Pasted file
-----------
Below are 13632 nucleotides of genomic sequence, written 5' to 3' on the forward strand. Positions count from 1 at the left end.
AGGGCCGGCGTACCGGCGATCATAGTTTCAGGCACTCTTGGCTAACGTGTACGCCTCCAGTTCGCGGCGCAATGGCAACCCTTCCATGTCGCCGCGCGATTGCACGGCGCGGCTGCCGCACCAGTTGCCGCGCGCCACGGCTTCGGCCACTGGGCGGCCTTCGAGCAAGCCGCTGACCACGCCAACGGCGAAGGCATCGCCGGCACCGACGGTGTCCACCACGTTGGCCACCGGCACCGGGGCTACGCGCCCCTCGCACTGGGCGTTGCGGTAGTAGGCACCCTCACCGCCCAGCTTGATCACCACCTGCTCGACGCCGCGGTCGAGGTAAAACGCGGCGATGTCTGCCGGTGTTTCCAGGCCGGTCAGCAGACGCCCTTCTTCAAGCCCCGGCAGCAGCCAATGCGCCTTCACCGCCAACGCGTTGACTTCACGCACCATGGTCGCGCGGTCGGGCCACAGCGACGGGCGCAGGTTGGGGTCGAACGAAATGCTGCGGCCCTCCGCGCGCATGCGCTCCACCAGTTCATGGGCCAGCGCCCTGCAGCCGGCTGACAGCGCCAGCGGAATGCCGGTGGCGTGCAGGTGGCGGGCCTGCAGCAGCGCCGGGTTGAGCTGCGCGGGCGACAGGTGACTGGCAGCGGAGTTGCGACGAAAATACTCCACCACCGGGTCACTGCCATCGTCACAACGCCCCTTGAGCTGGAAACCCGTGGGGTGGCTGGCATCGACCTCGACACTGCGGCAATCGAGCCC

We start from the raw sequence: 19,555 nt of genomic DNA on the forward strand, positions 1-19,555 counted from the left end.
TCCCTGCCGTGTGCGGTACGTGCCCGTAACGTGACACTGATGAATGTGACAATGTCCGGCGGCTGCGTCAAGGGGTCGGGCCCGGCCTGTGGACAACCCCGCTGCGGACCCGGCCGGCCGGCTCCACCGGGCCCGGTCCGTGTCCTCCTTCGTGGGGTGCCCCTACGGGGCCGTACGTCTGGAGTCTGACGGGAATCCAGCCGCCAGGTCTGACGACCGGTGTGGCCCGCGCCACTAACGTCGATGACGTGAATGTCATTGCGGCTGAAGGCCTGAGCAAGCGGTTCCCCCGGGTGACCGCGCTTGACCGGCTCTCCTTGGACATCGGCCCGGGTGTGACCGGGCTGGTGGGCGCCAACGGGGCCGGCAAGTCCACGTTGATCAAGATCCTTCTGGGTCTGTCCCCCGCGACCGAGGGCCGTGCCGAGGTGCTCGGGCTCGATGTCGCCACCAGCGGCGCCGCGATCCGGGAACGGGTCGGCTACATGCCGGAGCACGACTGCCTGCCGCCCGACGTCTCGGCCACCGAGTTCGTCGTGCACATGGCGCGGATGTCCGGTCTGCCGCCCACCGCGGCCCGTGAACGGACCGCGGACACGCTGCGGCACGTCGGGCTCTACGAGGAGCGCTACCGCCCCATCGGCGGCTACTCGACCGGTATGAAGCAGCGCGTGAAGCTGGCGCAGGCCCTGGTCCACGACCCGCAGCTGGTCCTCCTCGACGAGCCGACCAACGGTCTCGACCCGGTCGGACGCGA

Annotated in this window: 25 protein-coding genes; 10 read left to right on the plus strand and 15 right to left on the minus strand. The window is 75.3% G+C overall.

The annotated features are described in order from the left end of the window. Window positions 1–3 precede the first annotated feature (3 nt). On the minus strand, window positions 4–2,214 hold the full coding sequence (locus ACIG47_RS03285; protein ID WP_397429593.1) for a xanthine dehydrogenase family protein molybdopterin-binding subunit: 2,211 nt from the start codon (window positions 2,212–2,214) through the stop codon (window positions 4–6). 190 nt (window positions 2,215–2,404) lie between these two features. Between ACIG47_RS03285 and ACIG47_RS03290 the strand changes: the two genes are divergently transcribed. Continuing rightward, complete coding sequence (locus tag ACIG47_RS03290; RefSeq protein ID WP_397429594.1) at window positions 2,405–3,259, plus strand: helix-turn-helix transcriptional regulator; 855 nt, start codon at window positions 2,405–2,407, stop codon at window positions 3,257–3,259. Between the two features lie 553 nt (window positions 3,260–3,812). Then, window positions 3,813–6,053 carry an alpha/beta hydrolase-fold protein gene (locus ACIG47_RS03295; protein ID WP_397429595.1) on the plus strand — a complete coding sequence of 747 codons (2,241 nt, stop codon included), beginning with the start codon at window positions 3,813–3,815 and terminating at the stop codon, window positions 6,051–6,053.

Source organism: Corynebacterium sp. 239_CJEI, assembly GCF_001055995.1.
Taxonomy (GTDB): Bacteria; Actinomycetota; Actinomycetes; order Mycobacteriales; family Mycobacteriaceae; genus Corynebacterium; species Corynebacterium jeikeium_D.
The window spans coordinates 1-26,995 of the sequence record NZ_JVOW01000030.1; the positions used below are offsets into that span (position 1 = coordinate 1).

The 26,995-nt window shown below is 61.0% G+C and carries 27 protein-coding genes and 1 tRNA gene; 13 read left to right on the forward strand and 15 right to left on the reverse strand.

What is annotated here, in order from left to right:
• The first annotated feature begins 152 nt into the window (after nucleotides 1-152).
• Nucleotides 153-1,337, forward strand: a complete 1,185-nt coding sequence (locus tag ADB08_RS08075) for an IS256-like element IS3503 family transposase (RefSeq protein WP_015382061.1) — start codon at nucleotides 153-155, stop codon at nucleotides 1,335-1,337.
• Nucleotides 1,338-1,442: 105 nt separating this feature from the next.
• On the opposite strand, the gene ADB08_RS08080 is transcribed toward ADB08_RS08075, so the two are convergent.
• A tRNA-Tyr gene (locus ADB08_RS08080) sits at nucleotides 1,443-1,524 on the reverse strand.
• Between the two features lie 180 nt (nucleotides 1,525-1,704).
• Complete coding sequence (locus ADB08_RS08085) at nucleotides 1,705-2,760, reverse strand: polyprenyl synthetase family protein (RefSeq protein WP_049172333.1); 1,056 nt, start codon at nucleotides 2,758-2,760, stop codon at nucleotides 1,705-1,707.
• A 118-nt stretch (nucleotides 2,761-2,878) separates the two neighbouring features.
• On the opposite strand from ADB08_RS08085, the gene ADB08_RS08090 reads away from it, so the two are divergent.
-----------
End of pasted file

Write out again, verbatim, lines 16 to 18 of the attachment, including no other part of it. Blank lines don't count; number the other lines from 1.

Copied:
• A tRNA-Tyr gene (locus ADB08_RS08080) sits at nucleotides 1,443-1,524 on the reverse strand.
• Between the two features lie 180 nt (nucleotides 1,525-1,704).
• Complete coding sequence (locus ADB08_RS08085) at nucleotides 1,705-2,760, reverse strand: polyprenyl synthetase family protein (RefSeq protein WP_049172333.1); 1,056 nt, start codon at nucleotides 2,758-2,760, stop codon at nucleotides 1,705-1,707.